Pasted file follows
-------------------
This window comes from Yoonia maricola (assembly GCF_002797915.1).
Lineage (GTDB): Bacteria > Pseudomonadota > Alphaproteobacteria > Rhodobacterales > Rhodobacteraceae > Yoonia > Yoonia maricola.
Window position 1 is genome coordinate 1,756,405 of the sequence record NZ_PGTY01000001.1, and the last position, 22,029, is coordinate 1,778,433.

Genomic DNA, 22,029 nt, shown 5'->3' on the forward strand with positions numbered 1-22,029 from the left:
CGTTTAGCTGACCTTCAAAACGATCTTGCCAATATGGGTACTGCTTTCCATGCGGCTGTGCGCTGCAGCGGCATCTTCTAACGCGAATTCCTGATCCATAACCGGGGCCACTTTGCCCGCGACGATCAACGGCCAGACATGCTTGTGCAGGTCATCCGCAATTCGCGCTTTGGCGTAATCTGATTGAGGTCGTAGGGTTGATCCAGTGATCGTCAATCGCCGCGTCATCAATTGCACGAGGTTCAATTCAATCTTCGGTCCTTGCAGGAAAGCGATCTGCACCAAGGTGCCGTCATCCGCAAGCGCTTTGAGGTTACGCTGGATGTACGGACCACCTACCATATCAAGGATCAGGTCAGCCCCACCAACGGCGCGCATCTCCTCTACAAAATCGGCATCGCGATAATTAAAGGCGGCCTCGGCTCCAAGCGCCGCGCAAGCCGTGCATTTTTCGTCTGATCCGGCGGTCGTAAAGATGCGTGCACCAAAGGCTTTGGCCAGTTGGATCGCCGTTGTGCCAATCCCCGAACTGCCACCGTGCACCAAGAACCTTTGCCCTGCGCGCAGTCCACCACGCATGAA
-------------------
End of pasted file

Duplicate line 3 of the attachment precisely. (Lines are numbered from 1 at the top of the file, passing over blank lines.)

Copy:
Window position 1 is genome coordinate 1,756,405 of the sequence record NZ_PGTY01000001.1, and the last position, 22,029, is coordinate 1,778,433.